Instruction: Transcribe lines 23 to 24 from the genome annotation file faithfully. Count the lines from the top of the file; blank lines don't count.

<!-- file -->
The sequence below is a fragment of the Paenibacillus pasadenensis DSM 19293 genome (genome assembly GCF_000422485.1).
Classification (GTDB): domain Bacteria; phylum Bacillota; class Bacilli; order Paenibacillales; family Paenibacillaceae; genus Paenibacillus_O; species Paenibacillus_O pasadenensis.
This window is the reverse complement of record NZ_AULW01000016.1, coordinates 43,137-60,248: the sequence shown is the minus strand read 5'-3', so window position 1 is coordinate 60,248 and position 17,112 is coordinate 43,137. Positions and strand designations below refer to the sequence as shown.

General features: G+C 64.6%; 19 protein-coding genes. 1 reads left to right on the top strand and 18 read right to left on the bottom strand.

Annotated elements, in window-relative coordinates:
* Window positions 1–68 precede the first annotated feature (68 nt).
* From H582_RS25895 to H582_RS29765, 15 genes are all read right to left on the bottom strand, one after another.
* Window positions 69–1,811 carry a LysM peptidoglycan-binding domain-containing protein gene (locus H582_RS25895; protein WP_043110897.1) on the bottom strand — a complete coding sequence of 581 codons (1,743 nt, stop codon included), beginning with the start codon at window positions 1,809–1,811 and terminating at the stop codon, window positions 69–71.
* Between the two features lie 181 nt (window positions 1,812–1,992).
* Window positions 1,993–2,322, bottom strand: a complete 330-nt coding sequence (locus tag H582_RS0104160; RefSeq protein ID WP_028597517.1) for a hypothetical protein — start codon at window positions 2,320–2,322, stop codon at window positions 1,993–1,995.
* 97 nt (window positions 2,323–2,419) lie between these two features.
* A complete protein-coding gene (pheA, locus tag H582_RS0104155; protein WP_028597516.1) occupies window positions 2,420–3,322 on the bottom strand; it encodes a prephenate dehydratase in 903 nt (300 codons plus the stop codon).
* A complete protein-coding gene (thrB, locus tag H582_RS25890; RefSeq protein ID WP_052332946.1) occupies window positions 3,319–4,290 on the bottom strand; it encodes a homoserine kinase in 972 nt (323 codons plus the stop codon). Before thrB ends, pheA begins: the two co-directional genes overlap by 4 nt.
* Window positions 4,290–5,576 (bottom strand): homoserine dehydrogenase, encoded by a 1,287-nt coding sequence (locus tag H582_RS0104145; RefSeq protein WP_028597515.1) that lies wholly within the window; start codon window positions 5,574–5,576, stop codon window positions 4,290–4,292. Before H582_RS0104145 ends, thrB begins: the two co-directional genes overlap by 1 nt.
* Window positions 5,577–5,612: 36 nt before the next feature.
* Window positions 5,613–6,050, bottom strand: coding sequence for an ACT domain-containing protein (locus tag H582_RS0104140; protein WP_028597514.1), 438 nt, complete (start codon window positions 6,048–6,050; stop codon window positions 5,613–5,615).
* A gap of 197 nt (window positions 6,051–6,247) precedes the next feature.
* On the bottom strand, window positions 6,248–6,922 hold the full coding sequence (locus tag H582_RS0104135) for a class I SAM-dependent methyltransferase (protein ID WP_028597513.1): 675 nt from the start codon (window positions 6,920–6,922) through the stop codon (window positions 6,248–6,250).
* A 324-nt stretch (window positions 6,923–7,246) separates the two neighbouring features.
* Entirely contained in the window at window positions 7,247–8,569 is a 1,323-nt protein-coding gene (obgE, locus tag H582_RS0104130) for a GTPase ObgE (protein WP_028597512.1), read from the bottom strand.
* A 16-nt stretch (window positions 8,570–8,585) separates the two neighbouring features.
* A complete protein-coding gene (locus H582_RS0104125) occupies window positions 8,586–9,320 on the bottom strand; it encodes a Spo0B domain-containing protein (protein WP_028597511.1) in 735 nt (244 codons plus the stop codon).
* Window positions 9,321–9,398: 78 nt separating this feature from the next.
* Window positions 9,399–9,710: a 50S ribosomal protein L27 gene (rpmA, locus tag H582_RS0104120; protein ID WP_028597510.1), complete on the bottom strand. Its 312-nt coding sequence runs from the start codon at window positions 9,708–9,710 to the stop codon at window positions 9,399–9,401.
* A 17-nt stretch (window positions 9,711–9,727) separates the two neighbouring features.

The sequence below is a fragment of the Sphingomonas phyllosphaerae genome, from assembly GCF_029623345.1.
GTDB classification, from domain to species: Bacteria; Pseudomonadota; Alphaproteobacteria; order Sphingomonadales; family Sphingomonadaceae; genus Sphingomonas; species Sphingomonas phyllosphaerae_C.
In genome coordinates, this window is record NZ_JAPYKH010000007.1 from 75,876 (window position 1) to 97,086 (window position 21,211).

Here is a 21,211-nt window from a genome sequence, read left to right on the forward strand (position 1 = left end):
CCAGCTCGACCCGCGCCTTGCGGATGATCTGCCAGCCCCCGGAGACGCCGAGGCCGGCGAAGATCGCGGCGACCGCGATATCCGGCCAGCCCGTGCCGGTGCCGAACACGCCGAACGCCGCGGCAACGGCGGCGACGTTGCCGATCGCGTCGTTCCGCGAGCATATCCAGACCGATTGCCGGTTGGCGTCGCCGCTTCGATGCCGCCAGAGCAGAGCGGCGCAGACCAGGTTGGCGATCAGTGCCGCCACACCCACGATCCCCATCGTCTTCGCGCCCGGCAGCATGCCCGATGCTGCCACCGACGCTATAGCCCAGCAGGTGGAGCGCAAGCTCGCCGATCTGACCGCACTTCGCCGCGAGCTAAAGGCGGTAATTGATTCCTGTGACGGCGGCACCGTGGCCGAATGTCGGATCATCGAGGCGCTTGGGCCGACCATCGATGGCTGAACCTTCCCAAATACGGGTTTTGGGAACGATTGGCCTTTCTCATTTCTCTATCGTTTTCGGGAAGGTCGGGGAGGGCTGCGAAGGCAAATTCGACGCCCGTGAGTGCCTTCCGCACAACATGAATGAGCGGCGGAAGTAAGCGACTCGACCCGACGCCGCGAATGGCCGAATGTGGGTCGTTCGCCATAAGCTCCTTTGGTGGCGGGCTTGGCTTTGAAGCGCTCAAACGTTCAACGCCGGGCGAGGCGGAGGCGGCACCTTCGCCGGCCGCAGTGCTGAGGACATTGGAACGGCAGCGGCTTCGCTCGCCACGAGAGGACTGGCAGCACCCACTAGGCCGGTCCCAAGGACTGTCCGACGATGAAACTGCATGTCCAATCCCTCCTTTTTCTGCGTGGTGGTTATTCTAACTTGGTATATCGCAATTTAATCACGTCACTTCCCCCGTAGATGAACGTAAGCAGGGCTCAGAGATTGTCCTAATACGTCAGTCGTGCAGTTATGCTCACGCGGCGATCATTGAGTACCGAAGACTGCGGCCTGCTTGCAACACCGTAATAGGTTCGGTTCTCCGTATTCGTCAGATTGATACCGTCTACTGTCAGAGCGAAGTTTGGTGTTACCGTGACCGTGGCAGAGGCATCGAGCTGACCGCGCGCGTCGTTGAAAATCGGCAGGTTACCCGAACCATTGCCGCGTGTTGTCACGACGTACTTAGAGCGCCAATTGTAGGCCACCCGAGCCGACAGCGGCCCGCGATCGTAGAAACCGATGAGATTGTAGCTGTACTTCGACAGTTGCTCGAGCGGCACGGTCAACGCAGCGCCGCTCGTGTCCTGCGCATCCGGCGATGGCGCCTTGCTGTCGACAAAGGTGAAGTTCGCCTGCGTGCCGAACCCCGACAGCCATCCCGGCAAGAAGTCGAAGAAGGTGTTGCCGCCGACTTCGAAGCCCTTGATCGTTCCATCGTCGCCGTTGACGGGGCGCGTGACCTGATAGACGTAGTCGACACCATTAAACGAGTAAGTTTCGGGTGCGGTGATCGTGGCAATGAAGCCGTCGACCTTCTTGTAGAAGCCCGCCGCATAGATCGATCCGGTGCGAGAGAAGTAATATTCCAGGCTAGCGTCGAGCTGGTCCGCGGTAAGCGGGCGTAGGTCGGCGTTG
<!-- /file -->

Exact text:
* Window positions 9,321–9,398: 78 nt separating this feature from the next.
* Window positions 9,399–9,710: a 50S ribosomal protein L27 gene (rpmA, locus tag H582_RS0104120; protein ID WP_028597510.1), complete on the bottom strand. Its 312-nt coding sequence runs from the start codon at window positions 9,708–9,710 to the stop codon at window positions 9,399–9,401.